Net Zero Energy Building (NZEB) has awarded Vodacom Group with yet another energy building certificate for its carbon neutral building, the Vodacom Innovation Centre.
Now the centre is fully powered by renewable energy following recent refurbishments to the building that was South Africa’s first six-star Green Star rated building when it was completed in 2012.
NZEB is the only programme in the world that verifies net zero energy building performance and is one of three certification paths under the Living Building Challenge. The certificate by NZEB enhances Vodacom’s commitment to low carbon emissions and playing a part in reducing the carbon footprint and energy usage as a company.
Acting Executive Head for Vodacom Sustainability, Trisha Govender said: “This aligns directly to the company’s commitment to climate action and helping to minimise its impact on climate change. The certificate also sets the tone for other corporates and businesses to follow suit.”
The certificate is aligned to Goal 13 of the 17 Sustainable Development Goals (SDGs), which is to take urgent action to combat change and its impact.
“Through initiatives such as these, Vodacom is committed to continue minimising the GHG emissions generated by its operations. Since 2012, the company has saved approximately 34 GWh of electricity in its national property portfolio,” says Govender.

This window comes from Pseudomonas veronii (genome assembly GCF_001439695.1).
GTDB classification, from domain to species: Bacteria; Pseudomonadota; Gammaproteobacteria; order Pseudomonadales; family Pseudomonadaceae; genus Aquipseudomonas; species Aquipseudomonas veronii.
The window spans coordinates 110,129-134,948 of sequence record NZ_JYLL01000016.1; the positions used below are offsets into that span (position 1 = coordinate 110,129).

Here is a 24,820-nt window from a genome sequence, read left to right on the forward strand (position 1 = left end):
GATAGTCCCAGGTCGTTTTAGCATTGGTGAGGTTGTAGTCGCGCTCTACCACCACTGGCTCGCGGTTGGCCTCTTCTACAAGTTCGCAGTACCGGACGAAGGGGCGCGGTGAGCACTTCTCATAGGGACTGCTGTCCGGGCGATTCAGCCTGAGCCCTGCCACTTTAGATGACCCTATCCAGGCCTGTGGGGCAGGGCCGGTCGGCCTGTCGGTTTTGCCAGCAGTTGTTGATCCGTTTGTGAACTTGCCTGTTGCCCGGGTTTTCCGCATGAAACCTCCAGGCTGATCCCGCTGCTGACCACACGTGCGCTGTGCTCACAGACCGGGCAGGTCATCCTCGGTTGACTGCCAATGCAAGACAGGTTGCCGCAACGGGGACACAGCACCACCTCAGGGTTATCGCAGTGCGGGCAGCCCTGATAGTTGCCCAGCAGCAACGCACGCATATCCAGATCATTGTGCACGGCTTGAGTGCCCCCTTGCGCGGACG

The 17 SDGs, adopted by 193 world leaders in 2016, are a shared vision for humanity. If achieved, it would mean an end to extreme poverty, inequality and the worst threats of climate change by 2030.
Govender adds that going green is the new gold standard for businesses with a commitment towards sustainability.
She says: “The trend comes with a variety of benefits - applying environmentally-friendly processes to the workplace creates a healthy environment for employees, reduces unnecessary waste, leads to cost savings and recognises the role that businesses play in leading the way for social change.”
Last year Vodacom also officially launched its second green building in Lesotho. Covered with solar panels, the building is carbon neutral and powered by renewable energy at its headquarters in Maseru.